Over the summer, when most academics have better things to do, heads of many of the more successful academic departments across the country are being asked the question: ‘How about taking another X students this year?’ (In my experience, X = a figure between ten and fifty.) The answer, if not predetermined, is weighted: saying ‘no’ would not be a good career-move, and would probably be futile anyway.
Before getting grumpy, it’s worth being aware of why this question is being asked. The current admissions system makes it logical to take extra students, if applicants are available at an appropriate quality. This may, in some instances, be a case of vice-chancellors – bless ’em – finding it difficult to walk past £200k when they see it. More often, it will be a case of departments with stronger recruitment patterns making up for departments with weaker patterns. There’s a risk here of using strong departments to paper over endemic problems in weaker departments. There’s also a risk of managers setting the weaker departments unrealistic targets, in the knowledge that someone else will pick up the tab when push comes to shove. But it’s also undeniable that the ABB system hasn’t been easy on some disciplines (as I discussed in an earlier blog). Norms, quotas, targets, and so forth, become more fluid under these conditions. And it’s much nicer, in this world, to be head of a department recruiting 250 students a year than of one struggling to reach twenty-five.
My worry, though, is that ‘another X students’ is the wrong question. We’ve done this in English at Exeter more years than not recently, and we’ve always managed well enough. Student satisfaction rates are consistently high; tariff-on-entry is excellent; drop-out rates are very low. In these conditions, the difference between, say, an expected intake of 250 and an eventual intake of 275, with some extra teaching support provided to cover the additional classes, is somewhat notional. It becomes almost illogical to say ‘no’. But when this happens repeatedly, intakes can quite quickly increase substantially, and departments become rather different places. Might a better question, then, be: what’s the optimum size for my department?
Size is probably more good than bad. In global terms, it helps to put a department on the map: most of the top state universities in the US are very big (Berkeley, for instance, lists seventy-three faculty). We surely wouldn’t have leaped forward in the international league tables the way we have if we had remained at the size we were ten years ago. In other words, a big UK department could probably do better on some metrics if it was smaller, but the reputational gain may be worth the hit. And I think there may be more good than bad to size as far as students are concerned. The ‘knowing everyone’s name’ effect surely fades away quickly once a cohort gets over 100, and we’ve learned to compensate for this by getting pastoral-support structures right. The benefits of size, meanwhile, include breadth of coverage in a discipline, and greater resources. Some of those electronic resources, for instance, that can make such a difference for staff as well as students, can be very expensive.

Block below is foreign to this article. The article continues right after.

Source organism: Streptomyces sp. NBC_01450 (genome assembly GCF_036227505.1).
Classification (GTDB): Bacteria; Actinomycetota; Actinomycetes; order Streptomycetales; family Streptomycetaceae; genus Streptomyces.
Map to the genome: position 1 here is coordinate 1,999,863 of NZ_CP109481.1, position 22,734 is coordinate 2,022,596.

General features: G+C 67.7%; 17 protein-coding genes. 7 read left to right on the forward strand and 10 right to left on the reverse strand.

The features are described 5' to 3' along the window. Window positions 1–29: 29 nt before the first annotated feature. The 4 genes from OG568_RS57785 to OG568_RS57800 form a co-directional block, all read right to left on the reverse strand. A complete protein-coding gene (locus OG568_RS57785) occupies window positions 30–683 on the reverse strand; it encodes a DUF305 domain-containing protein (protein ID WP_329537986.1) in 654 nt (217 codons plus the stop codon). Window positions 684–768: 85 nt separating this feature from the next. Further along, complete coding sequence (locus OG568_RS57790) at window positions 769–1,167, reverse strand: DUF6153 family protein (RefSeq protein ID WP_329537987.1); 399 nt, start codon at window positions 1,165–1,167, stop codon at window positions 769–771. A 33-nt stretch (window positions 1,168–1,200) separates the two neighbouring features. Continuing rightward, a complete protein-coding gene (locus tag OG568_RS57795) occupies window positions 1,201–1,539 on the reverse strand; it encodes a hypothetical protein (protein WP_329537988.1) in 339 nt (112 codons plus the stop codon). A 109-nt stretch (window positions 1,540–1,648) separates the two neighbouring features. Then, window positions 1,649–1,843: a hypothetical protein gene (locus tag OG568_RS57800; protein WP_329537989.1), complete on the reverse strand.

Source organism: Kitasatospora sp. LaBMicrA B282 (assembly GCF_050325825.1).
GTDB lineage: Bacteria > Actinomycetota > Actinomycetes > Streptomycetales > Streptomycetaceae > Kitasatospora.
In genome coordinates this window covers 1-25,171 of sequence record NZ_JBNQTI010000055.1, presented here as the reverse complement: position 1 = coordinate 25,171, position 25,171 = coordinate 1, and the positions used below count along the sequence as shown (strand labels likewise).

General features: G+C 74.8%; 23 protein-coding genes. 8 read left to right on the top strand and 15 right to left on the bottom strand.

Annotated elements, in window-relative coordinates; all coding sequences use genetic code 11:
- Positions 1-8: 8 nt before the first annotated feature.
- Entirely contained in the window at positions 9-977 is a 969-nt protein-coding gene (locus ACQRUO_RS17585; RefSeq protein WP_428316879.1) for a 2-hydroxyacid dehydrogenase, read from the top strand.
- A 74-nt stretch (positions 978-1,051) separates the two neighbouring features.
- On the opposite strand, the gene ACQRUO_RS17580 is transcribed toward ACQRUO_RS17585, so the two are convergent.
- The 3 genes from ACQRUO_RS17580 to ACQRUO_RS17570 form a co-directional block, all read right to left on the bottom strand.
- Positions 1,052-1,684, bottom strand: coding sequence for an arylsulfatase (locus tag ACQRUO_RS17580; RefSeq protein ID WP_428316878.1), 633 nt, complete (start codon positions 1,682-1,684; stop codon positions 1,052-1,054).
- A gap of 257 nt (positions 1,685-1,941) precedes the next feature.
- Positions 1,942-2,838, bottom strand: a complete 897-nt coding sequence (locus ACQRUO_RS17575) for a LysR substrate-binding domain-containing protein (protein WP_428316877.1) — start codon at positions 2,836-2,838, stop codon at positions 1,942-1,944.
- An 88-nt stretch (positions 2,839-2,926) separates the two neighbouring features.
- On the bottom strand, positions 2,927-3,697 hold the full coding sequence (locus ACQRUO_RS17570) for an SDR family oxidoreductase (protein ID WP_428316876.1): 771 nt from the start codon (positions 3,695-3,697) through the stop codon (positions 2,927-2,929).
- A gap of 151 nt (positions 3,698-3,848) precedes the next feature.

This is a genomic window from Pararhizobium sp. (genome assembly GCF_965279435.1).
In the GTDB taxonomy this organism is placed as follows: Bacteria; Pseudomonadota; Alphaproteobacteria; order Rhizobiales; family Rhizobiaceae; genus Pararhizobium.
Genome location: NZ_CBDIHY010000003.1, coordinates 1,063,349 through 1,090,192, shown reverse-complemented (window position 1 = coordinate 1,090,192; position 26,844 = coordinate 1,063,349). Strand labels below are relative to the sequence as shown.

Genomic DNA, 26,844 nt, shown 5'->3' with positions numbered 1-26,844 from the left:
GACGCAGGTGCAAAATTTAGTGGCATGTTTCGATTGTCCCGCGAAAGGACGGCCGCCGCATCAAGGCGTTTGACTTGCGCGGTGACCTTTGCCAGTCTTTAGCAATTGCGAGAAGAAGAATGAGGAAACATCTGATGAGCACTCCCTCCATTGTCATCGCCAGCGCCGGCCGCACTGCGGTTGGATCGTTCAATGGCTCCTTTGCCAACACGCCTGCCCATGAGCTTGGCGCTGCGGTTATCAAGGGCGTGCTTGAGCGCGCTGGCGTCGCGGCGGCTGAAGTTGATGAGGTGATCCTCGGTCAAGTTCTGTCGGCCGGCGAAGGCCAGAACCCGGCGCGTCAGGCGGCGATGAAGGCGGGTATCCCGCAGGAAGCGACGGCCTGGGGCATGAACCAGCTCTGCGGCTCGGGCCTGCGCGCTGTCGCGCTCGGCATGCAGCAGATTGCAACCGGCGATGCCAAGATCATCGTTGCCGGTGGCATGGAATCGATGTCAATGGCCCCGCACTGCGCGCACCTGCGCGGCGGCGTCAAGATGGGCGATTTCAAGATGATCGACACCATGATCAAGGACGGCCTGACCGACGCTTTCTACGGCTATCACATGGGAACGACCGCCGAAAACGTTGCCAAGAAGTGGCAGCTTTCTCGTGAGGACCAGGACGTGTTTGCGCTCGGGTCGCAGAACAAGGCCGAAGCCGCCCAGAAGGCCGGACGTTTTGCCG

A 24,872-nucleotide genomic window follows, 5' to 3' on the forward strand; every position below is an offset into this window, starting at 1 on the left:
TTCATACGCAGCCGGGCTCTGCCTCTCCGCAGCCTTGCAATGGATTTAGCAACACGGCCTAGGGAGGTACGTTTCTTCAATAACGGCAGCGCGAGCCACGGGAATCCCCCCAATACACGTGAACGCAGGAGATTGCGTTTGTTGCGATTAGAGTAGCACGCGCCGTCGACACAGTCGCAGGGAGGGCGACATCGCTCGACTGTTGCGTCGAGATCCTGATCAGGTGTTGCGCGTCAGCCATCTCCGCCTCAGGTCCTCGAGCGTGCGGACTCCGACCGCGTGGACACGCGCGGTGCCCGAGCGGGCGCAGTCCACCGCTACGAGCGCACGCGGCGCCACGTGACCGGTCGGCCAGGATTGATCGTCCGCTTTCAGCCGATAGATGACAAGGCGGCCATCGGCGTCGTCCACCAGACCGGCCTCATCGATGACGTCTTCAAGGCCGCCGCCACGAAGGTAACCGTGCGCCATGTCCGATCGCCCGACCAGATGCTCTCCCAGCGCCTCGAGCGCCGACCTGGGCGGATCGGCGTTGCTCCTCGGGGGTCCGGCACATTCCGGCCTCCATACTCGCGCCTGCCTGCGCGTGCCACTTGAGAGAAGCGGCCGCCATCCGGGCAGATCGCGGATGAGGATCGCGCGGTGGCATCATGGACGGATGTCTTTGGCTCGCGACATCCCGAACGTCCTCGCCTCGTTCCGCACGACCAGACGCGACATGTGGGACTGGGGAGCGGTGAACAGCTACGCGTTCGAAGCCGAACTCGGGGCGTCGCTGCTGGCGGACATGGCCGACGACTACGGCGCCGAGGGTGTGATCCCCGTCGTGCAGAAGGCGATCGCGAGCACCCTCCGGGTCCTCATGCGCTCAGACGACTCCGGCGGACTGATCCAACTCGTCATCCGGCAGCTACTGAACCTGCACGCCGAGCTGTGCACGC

But there are also risks attached to size. Firstly, there are management challenges. I’ve been acutely aware of these, being in the process of returning to my department as head, after some misspent years at college level. In the days after accepting the job, one senior colleague told me we now had ‘more than sixty’ staff, another told me it was ‘more than seventy’, and a third ‘more than eighty’. And so last Friday I became line-manager of an unknown number of people. Size of this dimension affects the feel of a department. I’d apply the ‘coffee test’: i.e. is it feasible that a head could maintain meaningful contact with every colleague by meeting for an occasional coffee? That can be done in a department of twenty-five, but leading a group of eighty will require different methods, and probably different structures as well. I’m not convinced that the university/college models for departments adequately acknowledge this point. Secondly, change becomes more challenging – more like turning a super-tanker in the open sea – in a big department. We began a process of curriculum reform about seven years ago when we numbered 30-40, and produced a lovely new Level One. Rethinking levels two and three will happen, but it feels like the stakes a higher, and there are bound to be more voices demanding to be heard. Thirdly, while we’re good at maintaining overall student satisfaction, ensuring equality of experience is a concern. And fourthly, big departments are exposed to shifts in patterns of student demand. There’s nothing natural about the current size of English departments: these things can change.
There are also risks attached to unplanned growth. We tend to address the ‘extra X students’ by employing fixed-term Education and Scholarship (i.e. non-research) lecturers. We get great value from these people, but there are risks attached to depending so much on so many junior lecturers, who are inevitably juggling other priorities as they try to build their careers. And will we be able to meet all the demands of the new University Education Strategy with such a high number of E&S staff? I’d also note that this is a strategy that masks underlying workload pressures in the department. There’s pressure on colleges not to make E&S appointments, in order to prioritize investment in research, but removing them from English would be interesting.
We’re in a fortunate position. There are plenty of departments, across the country, that have precisely the opposite problem, and that can be a matter of survival. But I hope that we will have the opportunity, as a department, to consider fundamental questions of size and structures. And I will be very interested to know what my colleagues think.